It’s no secret. Corporate giving is on the rise and shows no signs of stopping. Google, for example, has given $100 million in grants per year since 2005. Coca Cola donated $106 million in 2016. And it’s still growing. Corporate giving is steadily growing in the US by 3.5% or more every year, with Google pledging $1bn by 2022.
In this environment, a new idea has jumped to the forefront of corporate giving. The idea is that what is good for your community is also good for your business. Michael Porter, one of the pioneers of creating shared value, summarized the idea saying,
“Companies can create economic value by creating societal value.”
If giving back to the community isn’t a serious part of your brand, you will struggle to stay relevant in today’s world. These four simple steps can help you navigate the sometimes-challenging process of becoming a socially minded brand.
Explore your company’s effects on social wellbeing. The classic example in this situation is the logging company that plants trees or the plant on the riverbank that organizes river clean-ups. An excellent place to start is your brand’s central revenue generator. Discover what negative side-effects your business activities may be causing in the environment or the community.
Find out what your employees are passionate about. The act of giving is a critical component of the health of any brand. Giving back offers employees the opportunity to join a cause.
Loyalty is a key side-product of employees buying into your brand’s social vision.
Determining which cause to get behind can often be overcomplicated. While surveys can be a useful tool in this situation, nothing can beat a small, informal focus group between senior leadership and employees about giving back. Simply creating a time and space to focus on giving back can yield incredible results.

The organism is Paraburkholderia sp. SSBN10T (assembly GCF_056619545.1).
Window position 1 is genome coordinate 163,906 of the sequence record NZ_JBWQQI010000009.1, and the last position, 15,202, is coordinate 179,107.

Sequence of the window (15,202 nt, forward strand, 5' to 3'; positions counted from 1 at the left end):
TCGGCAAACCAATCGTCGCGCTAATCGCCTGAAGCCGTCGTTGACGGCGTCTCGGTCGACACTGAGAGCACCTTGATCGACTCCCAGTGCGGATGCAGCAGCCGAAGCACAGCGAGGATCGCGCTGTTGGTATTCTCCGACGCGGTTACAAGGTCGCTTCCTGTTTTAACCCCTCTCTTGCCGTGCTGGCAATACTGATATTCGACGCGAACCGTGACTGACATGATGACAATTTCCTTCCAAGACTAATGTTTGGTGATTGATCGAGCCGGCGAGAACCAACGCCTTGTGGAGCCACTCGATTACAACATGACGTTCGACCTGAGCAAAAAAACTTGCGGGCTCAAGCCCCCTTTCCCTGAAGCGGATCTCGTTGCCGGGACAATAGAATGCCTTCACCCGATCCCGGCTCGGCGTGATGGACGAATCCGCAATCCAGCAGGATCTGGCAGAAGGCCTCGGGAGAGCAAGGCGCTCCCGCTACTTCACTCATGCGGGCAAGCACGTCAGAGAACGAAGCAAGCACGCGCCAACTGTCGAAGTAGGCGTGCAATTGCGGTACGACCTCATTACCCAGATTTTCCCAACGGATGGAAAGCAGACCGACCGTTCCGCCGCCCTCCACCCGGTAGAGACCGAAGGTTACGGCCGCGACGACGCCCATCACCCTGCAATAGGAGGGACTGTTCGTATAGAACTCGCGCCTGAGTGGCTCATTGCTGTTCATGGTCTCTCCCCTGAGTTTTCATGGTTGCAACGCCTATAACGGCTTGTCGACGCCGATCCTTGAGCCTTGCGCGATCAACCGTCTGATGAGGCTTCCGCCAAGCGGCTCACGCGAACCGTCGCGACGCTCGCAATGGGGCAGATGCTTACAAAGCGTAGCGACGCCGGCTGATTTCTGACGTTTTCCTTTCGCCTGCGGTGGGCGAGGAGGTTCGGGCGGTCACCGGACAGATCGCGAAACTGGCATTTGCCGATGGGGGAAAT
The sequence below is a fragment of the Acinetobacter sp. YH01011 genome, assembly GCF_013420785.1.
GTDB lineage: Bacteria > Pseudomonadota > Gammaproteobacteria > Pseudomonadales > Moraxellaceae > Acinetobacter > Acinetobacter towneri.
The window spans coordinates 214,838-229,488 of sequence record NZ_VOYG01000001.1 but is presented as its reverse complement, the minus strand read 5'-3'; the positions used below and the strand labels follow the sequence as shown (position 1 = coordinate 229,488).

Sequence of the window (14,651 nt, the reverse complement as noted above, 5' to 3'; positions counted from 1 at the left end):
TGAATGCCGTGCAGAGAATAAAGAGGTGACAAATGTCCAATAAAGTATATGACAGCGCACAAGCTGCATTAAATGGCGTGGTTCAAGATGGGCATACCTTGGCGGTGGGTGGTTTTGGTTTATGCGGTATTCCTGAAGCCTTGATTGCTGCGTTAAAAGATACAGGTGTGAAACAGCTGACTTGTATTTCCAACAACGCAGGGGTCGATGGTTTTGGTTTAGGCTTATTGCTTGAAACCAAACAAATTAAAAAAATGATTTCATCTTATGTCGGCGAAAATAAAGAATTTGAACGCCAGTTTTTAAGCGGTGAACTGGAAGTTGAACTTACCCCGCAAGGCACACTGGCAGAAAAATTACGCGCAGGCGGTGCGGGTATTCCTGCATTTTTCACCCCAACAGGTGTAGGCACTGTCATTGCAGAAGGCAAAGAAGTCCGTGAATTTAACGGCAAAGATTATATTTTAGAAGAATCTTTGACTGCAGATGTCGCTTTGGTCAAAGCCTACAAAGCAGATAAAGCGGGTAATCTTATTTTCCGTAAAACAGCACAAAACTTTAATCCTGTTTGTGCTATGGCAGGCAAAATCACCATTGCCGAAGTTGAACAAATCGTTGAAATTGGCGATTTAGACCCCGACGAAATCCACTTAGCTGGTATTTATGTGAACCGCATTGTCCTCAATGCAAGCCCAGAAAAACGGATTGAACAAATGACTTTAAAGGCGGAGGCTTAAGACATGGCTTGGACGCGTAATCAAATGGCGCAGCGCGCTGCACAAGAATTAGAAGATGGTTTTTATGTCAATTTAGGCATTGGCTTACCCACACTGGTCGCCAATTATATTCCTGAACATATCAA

Create your brand’s social vision. Your brand doesn’t need to be a B-Corp to make a positive impact in your community. A social vision should logically flow with your brand’s vision. I personally love Simon Sinek’s formula he presents in “Find Your Why.” The formula goes “To_________ so that ___________.” For example, I helped develop Clear Home’s vision which is “To simplify the home services experience so that we can live in a world where families can focus on doing what they love.” Google’s social vision is to help educate youth in STEM (Science, Technology, Engineering, and Math) so that the next generation can solve any problem the global community may face.
Pick the Right Partner. Throughout my career, I’ve had the opportunity to help small to medium size businesses raise over $200,000 to build their communities. From food banks to education-based NGO’s, the partners have varied a ton. Picking the right partner is all about finding a non-profit or foundation whose mission aligns with your brand’s social vision. You don’t want your brand to pull the non-profit away from their mission, and you don’t want their mission to pull your brand away from your mission. There isn’t a one-size-fits-all formula for picking the right partner(s). I recommend creating a shortlist of options and meeting with each organization face-to-face. Avoid going for what you think will “look good” and go for something you can get your heart behind 100%.
After going through these steps, you’ll be ready to launch your brand’s social vision and partner. My final word of advice is to launch it and get behind it.
Don’t focus on the PR side of it. Focus on the cause, and I promise you’ll see amazing results in the work-life health of yourself and every person on your team.